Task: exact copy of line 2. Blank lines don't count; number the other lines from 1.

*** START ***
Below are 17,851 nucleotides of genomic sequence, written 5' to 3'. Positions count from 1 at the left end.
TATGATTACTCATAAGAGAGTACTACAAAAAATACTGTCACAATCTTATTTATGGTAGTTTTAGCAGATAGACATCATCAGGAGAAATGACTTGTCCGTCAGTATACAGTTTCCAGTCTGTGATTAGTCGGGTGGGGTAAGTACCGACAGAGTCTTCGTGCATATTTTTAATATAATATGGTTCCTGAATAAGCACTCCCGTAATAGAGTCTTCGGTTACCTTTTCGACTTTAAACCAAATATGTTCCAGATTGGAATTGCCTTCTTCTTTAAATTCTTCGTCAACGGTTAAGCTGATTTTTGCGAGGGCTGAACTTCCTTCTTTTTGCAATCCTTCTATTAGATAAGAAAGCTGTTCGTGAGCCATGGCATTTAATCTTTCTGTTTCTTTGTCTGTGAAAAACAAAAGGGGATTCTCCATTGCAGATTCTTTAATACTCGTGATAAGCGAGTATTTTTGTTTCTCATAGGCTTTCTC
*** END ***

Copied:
TATGATTACTCATAAGAGAGTACTACAAAAAATACTGTCACAATCTTATTTATGGTAGTTTTAGCAGATAGACATCATCAGGAGAAATGACTTGTCCGTCAGTATACAGTTTCCAGTCTGTGATTAGTCGGGTGGGGTAAGTACCGACAGAGTCTTCGTGCATATTTTTAATATAATATGGTTCCTGAATAAGCACTCCCGTAATAGAGTCTTCGGTTACCTTTTCGACTTTAAACCAAATATGTTCCAGATTGGAATTGCCTTCTTCTTTAAATTCTTCGTCAACGGTTAAGCTGATTTTTGCGAGGGCTGAACTTCCTTCTTTTTGCAATCCTTCTATTAGATAAGAAAGCTGTTCGTGAGCCATGGCATTTAATCTTTCTGTTTCTTTGTCTGTGAAAAACAAAAGGGGATTCTCCATTGCAGATTCTTTAATACTCGTGATAAGCGAGTATTTTTGTTTCTCATAGGCTTTCTC